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How to Make a To-Do List That Really Works

Making to-do lists

Almost everyone struggles with finishing tasks. However, some of us have trouble with the work that comes before a task: recognizing what we need to accomplish. 

The solution? A to-do list! It’s a tried-and-true technique that is wonderful in its simplicity: first, determine what needs to be done, then determine the sequence the tasks need to follow. It’s a simple process:

  • write down each task
  • work in the task
  • cross each task off as completed

Our brains love ordered tasks, and we perform better when we have written down what we need to do. Learn more about the psychology of to-do lists here.

But be careful! Many to-do lists are actually not very effective.

Most people end up with a list of tasks that are either too long or too vague, which means they don’t really know where to start and how much time each task will take. This makes it difficult to plan the task effectively.

You’ve Made A To-Do List. Now What? 

Once you’ve made your list, it’s time to get down to business. Avoid to-do lists that are too long or too vague, which makes it difficult to know where to start and how much time each task will take.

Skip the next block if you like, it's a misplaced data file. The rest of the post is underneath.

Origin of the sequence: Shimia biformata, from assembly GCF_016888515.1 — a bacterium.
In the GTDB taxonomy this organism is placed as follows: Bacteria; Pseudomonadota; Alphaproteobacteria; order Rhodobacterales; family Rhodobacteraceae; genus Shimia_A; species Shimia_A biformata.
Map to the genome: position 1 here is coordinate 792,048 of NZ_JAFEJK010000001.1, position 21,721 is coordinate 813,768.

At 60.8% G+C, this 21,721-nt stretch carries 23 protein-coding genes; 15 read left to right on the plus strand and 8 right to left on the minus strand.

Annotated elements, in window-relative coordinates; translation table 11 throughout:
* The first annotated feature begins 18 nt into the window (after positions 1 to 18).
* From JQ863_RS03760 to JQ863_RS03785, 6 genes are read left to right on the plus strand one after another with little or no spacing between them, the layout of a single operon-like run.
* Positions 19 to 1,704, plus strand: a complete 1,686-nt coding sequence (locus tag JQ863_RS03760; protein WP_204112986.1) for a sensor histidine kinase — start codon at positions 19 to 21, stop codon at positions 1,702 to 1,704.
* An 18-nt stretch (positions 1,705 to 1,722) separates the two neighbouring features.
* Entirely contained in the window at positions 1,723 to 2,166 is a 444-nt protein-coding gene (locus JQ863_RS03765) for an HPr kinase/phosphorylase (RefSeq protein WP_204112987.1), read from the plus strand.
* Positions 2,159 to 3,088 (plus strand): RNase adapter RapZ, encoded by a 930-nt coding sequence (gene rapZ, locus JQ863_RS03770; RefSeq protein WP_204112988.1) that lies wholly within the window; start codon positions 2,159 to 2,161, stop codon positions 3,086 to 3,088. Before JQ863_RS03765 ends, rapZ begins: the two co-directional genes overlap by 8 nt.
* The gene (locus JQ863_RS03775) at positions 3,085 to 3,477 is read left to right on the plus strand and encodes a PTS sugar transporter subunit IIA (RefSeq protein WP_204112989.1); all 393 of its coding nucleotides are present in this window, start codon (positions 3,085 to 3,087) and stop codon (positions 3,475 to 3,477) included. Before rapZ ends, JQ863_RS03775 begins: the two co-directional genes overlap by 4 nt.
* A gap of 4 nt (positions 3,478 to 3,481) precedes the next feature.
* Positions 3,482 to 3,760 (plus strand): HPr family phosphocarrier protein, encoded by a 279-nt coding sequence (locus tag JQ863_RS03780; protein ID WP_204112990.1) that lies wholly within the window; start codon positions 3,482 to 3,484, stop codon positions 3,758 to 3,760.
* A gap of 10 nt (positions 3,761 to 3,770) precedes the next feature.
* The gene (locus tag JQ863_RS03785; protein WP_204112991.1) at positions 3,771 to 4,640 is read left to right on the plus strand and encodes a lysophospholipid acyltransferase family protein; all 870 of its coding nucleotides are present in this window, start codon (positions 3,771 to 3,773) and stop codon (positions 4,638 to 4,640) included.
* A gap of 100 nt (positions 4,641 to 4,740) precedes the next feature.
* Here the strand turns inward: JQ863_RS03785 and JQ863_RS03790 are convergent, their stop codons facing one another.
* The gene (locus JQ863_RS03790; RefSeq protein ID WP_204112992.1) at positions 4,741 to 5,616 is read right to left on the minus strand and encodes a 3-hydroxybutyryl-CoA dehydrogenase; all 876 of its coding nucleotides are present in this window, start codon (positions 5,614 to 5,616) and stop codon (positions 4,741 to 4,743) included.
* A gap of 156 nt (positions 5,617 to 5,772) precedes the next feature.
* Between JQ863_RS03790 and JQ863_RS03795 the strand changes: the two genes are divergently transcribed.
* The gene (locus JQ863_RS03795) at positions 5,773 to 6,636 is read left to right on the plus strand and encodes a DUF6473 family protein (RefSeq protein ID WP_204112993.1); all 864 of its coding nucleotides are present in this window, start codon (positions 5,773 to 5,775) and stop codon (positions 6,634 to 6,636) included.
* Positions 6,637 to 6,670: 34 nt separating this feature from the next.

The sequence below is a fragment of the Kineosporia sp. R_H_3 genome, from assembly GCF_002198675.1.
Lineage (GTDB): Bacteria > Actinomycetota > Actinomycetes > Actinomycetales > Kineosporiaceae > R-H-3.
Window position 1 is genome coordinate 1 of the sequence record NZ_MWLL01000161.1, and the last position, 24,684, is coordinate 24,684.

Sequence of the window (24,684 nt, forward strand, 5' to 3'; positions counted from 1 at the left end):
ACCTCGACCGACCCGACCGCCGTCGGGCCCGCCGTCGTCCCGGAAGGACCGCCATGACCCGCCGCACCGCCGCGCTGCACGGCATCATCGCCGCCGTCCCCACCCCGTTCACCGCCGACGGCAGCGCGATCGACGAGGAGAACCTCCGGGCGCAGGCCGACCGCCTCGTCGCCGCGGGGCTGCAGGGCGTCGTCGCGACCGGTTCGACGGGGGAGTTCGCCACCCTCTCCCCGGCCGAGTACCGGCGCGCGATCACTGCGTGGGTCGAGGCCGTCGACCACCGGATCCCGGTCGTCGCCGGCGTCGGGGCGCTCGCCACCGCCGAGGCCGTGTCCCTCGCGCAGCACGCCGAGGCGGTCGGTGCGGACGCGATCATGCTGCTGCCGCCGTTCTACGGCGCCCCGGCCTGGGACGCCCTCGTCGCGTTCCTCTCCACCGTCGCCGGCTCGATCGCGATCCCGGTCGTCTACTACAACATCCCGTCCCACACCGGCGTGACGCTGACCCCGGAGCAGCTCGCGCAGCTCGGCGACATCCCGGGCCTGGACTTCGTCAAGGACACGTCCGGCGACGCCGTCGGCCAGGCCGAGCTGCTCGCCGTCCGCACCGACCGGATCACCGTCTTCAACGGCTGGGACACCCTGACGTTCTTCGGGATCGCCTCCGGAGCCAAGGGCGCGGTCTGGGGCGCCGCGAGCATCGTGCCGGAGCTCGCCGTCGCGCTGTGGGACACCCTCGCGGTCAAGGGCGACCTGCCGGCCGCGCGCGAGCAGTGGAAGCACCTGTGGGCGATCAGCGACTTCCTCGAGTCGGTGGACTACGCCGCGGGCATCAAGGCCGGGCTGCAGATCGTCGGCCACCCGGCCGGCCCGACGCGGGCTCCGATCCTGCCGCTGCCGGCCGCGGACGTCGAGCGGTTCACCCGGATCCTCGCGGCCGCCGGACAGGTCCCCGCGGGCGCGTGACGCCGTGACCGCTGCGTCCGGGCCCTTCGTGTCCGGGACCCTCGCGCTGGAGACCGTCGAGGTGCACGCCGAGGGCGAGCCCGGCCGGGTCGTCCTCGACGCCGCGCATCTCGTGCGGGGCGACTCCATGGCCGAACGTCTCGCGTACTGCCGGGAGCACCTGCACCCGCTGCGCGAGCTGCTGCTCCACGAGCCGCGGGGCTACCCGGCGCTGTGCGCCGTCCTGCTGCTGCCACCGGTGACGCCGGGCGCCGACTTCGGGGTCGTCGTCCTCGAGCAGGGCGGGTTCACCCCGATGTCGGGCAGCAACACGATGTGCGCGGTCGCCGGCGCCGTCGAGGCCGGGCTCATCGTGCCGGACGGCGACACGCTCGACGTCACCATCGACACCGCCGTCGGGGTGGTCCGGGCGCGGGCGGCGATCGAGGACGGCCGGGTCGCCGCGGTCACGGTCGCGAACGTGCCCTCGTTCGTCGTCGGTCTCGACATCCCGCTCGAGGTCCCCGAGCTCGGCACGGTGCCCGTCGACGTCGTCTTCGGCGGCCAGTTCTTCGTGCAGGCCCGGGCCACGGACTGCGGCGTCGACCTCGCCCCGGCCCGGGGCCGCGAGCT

Here are four tips for making an effective to-do list: 

  1. Determine what has to be done and in what sequence 
  2. Write down all the tasks 
  3. Complete the tasks one by one
  4. Cross them out as completed

If you have a lot to do in a day and are starting to feel overwhelmed, create a To-Do List! Simply by creating the list, you will feel more organized, in control, and accomplished, which can reduce your stress levels and help to get the work done.

To-Do List Pro Tips

creating a to-do list

The first task on your to-do list should always be the most important one. Never start with the small stuff; getting the big things out of the way first is better.

If you’re going to make a to-do list, it’s important that you make a list of what needs to be completed. Write down each task on a piece of paper and assign an estimated time frame of when they must be completed—by the hour of the day. 

This is a straightforward tip, but it’s hard to remember. When you’re writing down your to-do list, ensure each task has a specific action associated with it. 

For example: “Finish English homework” is not effective because it’s vague and doesn’t tell you what to do. Instead, write Complete Shakespeare’s impact on world literature unit for English class. The more specific the details, the easier accomplishing the task becomes.

Tackle Your To-Do List with Oxford Learning

At Oxford Learning, we’ve built organization tips and study skills into every program. Learn more about how you can create effective to-do lists at one of our learning centres.

Contact us today.

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